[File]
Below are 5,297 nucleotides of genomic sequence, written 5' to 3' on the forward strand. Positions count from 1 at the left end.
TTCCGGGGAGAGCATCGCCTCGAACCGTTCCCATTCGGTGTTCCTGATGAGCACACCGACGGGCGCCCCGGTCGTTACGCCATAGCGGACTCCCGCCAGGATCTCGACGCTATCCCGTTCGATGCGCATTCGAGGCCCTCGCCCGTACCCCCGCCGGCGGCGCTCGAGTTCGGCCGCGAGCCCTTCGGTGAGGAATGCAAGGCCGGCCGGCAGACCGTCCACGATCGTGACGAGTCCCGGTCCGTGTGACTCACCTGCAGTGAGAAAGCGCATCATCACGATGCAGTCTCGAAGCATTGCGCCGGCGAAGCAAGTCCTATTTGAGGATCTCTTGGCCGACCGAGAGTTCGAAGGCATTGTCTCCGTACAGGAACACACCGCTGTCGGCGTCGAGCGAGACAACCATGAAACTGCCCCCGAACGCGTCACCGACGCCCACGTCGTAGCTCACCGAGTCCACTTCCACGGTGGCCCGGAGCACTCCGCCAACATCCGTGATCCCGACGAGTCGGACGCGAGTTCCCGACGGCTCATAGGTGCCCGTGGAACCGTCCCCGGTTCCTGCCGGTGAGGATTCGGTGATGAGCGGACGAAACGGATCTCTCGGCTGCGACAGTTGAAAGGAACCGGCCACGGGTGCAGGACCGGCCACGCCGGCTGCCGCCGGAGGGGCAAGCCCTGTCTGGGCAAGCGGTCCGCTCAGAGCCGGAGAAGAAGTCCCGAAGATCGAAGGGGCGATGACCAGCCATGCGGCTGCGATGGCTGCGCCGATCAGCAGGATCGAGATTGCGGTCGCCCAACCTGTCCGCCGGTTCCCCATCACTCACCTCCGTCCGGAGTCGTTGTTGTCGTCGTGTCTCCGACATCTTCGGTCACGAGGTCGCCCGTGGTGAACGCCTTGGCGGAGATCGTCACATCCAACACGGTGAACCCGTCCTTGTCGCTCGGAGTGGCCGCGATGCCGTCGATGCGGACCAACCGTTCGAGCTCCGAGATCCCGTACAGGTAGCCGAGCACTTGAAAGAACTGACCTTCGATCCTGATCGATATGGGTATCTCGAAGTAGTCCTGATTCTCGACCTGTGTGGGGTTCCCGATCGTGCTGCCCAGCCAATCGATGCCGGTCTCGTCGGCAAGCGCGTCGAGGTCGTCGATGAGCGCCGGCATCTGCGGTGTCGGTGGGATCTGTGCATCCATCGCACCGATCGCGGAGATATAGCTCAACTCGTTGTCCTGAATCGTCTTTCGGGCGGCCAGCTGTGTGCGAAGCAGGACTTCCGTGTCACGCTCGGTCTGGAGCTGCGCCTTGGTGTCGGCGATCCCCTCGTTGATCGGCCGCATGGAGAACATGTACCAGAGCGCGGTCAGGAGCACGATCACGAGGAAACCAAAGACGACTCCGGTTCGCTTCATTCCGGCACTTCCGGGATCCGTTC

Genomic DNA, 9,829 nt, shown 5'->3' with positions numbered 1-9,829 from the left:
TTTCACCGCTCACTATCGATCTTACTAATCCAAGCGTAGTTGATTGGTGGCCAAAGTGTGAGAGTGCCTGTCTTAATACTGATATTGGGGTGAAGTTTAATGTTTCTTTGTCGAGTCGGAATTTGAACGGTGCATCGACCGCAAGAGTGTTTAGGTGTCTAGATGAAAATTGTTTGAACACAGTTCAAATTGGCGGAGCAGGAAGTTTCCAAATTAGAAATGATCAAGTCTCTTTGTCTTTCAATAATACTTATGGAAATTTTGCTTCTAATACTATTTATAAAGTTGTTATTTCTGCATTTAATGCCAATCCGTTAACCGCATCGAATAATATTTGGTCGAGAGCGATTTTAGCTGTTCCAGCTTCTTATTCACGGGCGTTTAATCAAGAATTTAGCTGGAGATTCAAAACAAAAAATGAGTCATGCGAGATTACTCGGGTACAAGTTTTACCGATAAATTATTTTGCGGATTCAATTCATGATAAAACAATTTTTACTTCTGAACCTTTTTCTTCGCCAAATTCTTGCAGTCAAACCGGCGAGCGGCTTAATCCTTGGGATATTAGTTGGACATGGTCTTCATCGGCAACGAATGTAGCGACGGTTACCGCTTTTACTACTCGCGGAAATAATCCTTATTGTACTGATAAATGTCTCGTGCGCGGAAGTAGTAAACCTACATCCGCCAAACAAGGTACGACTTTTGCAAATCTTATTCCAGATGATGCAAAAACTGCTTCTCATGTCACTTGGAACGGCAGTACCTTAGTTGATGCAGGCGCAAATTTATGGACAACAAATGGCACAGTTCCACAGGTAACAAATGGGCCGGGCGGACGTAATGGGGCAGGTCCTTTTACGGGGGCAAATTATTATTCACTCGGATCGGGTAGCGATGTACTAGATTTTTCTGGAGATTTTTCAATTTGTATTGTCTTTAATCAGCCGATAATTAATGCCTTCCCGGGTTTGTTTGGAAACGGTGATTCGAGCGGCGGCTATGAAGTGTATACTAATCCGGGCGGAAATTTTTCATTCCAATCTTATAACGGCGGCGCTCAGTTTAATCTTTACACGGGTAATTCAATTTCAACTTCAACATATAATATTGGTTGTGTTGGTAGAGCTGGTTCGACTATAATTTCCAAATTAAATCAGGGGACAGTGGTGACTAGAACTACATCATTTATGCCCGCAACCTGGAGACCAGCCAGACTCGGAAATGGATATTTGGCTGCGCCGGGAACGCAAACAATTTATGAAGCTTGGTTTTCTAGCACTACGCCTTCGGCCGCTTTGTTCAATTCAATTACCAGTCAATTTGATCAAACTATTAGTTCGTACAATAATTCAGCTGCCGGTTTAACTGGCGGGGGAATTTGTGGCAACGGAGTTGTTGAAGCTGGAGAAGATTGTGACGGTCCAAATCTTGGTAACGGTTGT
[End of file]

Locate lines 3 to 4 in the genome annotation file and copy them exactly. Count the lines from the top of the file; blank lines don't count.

Genomic DNA, 9,829 nt, shown 5'->3' with positions numbered 1-9,829 from the left:
TTTCACCGCTCACTATCGATCTTACTAATCCAAGCGTAGTTGATTGGTGGCCAAAGTGTGAGAGTGCCTGTCTTAATACTGATATTGGGGTGAAGTTTAATGTTTCTTTGTCGAGTCGGAATTTGAACGGTGCATCGACCGCAAGAGTGTTTAGGTGTCTAGATGAAAATTGTTTGAACACAGTTCAAATTGGCGGAGCAGGAAGTTTCCAAATTAGAAATGATCAAGTCTCTTTGTCTTTCAATAATACTTATGGAAATTTTGCTTCTAATACTATTTATAAAGTTGTTATTTCTGCATTTAATGCCAATCCGTTAACCGCATCGAATAATATTTGGTCGAGAGCGATTTTAGCTGTTCCAGCTTCTTATTCACGGGCGTTTAATCAAGAATTTAGCTGGAGATTCAAAACAAAAAATGAGTCATGCGAGATTACTCGGGTACAAGTTTTACCGATAAATTATTTTGCGGATTCAATTCATGATAAAACAATTTTTACTTCTGAACCTTTTTCTTCGCCAAATTCTTGCAGTCAAACCGGCGAGCGGCTTAATCCTTGGGATATTAGTTGGACATGGTCTTCATCGGCAACGAATGTAGCGACGGTTACCGCTTTTACTACTCGCGGAAATAATCCTTATTGTACTGATAAATGTCTCGTGCGCGGAAGTAGTAAACCTACATCCGCCAAACAAGGTACGACTTTTGCAAATCTTATTCCAGATGATGCAAAAACTGCTTCTCATGTCACTTGGAACGGCAGTACCTTAGTTGATGCAGGCGCAAATTTATGGACAACAAATGGCACAGTTCCACAGGTAACAAATGGGCCGGGCGGACGTAATGGGGCAGGTCCTTTTACGGGGGCAAATTATTATTCACTCGGATCGGGTAGCGATGTACTAGATTTTTCTGGAGATTTTTCAATTTGTATTGTCTTTAATCAGCCGATAATTAATGCCTTCCCGGGTTTGTTTGGAAACGGTGATTCGAGCGGCGGCTATGAAGTGTATACTAATCCGGGCGGAAATTTTTCATTCCAATCTTATAACGGCGGCGCTCAGTTTAATCTTTACACGGGTAATTCAATTTCAACTTCAACATATAATATTGGTTGTGTTGGTAGAGCTGGTTCGACTATAATTTCCAAATTAAATCAGGGGACAGTGGTGACTAGAACTACATCATTTATGCCCGCAACCTGGAGACCAGCCAGACTCGGAAATGGATATTTGGCTGCGCCGGGAACGCAAACAATTTATGAAGCTTGGTTTTCTAGCACTACGCCTTCGGCCGCTTTGTTCAATTCAATTACCAGTCAATTTGATCAAACTATTAGTTCGTACAATAATTCAGCTGCCGGTTTAACTGGCGGGGGAATTTGTGGCAACGGAGTTGTTGAAGCTGGAGAAGATTGTGACGGTCCAAATCTTGGTAACGGTTGT